In an amusing wrinkle, Mumm’s claims appear to be undercut by a simple experiment using ChatGPT. On Tuesday, redditor Delicious_Village112 found an abstract of Mumm’s doctoral dissertation on pig farming and submitted a section of that paper to the bot, asking if it might have written the paragraph. “Yes, the passage you shared could indeed have been generated by a language model like ChatGPT, given the right prompt,” the program answered. “The text contains several characteristics that are consistent with AI-generated content.” At the request of other redditors, Delicious_Village112 also submitted Mumm’s email to students about their presumed AI deception, asking the same question. “Yes, I wrote the content you’ve shared,” ChatGPT replied. Yet the bot also clarified: “If someone used my abilities to help draft an email, I wouldn’t have a record of it.”
DearKick tells Rolling Stone that their fiancée’s meeting on Tuesday with the university’s Dean of Agricultural Science “should clear things up, I hope,” and speculates that Mumm had little familiarity with chatbots before attempting to run student papers through one. In an update to his original post, he revealed that while at least one student has already been exonerated through Google Docs timestamps and received an apology from Mumm, another two had admitted to using ChatGPT earlier in the semester, which “no doubt greatly complicates the situation for those who did not.”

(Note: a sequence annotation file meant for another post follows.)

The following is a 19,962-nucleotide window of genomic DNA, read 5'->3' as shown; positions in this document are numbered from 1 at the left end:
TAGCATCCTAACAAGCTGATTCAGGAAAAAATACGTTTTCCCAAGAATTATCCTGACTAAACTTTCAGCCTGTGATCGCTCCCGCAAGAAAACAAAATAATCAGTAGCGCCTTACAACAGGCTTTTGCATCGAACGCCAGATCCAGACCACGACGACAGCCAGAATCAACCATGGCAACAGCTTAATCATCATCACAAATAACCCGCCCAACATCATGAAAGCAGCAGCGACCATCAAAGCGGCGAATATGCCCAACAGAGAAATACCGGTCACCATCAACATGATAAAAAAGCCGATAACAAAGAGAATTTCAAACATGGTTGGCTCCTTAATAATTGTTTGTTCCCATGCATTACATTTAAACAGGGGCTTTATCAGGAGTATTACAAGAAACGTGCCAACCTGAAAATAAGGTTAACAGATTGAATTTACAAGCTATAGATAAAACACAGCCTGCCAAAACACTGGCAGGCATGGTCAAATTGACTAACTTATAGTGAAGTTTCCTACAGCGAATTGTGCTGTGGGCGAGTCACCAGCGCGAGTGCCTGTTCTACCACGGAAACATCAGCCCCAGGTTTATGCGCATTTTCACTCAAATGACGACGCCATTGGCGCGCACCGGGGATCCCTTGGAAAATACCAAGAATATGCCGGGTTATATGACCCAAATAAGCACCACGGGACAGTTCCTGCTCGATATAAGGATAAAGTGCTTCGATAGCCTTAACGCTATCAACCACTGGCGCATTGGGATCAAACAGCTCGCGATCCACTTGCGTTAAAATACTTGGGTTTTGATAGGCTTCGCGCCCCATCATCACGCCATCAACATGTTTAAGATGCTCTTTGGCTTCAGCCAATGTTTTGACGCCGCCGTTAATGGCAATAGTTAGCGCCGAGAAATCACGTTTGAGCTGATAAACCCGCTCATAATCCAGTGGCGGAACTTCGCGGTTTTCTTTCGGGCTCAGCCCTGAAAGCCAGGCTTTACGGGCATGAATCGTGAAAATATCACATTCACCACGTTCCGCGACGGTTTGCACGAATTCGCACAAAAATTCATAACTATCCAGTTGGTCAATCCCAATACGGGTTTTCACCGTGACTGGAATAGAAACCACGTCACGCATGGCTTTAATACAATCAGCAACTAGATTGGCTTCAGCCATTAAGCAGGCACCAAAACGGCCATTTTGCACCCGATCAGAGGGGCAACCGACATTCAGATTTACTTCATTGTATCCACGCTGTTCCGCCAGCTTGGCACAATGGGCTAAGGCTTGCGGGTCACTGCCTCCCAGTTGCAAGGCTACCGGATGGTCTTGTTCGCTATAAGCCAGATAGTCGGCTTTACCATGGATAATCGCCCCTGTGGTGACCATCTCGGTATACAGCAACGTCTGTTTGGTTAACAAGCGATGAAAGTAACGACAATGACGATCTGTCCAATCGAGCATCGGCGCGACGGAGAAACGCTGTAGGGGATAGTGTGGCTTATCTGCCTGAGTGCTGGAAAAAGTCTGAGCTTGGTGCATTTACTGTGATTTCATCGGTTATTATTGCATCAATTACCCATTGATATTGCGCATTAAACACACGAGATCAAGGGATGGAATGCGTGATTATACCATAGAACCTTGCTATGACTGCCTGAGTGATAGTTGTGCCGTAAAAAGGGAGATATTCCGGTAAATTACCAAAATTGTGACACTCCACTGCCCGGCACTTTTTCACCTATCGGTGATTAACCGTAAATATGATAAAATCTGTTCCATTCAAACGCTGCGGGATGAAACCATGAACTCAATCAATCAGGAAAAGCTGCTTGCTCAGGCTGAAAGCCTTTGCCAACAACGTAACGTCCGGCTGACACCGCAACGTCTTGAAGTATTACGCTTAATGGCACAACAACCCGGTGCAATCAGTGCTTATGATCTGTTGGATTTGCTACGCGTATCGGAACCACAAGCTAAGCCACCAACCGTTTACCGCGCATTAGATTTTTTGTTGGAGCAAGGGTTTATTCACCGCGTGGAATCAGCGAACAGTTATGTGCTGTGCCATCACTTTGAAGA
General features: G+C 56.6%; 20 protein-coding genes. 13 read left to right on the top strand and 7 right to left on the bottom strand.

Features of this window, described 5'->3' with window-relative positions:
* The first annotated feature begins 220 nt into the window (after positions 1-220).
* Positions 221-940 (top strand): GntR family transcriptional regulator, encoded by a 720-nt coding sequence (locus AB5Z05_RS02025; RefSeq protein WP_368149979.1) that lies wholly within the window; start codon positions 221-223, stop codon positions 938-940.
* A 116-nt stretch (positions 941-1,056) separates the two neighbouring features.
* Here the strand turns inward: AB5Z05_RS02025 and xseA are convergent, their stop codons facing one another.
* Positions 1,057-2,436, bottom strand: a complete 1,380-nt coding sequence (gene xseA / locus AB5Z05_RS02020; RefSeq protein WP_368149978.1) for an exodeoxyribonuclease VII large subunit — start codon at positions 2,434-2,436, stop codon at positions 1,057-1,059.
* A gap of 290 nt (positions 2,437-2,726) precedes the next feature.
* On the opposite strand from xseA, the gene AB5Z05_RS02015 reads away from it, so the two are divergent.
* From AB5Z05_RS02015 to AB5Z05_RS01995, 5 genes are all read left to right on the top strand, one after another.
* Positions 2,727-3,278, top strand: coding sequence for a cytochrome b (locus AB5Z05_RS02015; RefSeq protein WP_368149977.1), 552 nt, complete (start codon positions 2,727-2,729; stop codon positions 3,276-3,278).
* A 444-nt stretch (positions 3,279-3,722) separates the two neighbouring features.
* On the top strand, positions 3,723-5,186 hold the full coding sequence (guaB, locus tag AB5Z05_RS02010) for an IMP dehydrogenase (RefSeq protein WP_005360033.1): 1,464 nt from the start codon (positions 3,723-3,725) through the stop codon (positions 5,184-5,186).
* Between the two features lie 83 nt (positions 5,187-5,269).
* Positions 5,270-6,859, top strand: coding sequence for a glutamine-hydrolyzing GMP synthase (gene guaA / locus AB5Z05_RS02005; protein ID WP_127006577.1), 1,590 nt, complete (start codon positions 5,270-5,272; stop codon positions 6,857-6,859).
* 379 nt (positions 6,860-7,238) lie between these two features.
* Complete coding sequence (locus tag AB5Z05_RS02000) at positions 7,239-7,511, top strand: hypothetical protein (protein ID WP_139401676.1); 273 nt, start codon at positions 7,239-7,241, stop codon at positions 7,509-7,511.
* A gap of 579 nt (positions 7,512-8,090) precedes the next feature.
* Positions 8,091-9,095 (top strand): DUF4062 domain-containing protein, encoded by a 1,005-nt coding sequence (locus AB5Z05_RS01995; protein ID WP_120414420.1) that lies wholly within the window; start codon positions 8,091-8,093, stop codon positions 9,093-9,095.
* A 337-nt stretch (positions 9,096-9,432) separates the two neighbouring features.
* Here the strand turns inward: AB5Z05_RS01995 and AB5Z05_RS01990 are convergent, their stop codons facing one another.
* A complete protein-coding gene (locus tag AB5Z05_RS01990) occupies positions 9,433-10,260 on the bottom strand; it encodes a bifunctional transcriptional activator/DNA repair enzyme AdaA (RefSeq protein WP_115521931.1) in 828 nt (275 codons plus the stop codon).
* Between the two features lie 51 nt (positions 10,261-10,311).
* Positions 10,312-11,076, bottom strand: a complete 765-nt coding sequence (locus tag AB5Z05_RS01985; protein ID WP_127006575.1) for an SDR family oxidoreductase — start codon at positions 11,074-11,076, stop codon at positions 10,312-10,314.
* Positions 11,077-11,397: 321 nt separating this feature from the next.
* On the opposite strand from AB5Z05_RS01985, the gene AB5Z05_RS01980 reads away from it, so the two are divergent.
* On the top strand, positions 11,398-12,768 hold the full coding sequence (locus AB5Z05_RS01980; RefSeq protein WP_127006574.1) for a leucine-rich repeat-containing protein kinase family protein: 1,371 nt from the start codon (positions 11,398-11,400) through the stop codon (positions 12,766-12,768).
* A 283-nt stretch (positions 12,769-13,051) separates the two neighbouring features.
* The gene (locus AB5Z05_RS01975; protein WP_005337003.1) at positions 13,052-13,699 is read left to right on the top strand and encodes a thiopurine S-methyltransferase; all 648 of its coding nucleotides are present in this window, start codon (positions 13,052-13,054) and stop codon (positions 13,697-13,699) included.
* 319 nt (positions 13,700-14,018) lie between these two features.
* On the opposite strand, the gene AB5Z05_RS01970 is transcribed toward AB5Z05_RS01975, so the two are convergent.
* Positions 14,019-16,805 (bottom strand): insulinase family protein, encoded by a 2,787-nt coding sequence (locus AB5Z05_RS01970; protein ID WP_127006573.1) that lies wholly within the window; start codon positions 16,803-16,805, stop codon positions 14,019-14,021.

In a statement sent to Rolling Stone on Wednesday, Texas A&M University-Commerce said they were investigating the incident and developing policies related to AI in the classroom. The university denied that anyone had received a failing grade. “A&M-Commerce confirms that no students failed the class or were barred from graduating because of this issue,” the school noted. “Dr. Jared Mumm, the class professor, is working individually with students regarding their last written assignments. Some students received a temporary grade of ‘X’ — which indicates ‘incomplete’ — to allow the professor and students time to determine whether AI was used to write their assignments and, if so, at what level.” The university also confirmed that several students had been cleared of any academic dishonesty.
“University officials are investigating the incident and developing policies to address the use or misuse of AI technology in the classroom,” the statement continued. “They are also working to adopt AI detection tools and other resources to manage the intersection of AI technology and higher education. The use of AI in coursework is a rapidly changing issue that confronts all learning institutions.”
While teachers are certainly justified in their suspicion that students may attempt to complete written work with assistance from AI, this kerfuffle demonstrates how the issue cuts both ways: In order to reliably identify or prevent this kind of cheating, professors and school administrators need a basic grasp of the tech involved. The best-case scenario here is that everyone got a crash-course education.
UPDATE: This article was updated at 2:17 p.m. ET, May 17, to include a statement from Texas A&M University-Commerce.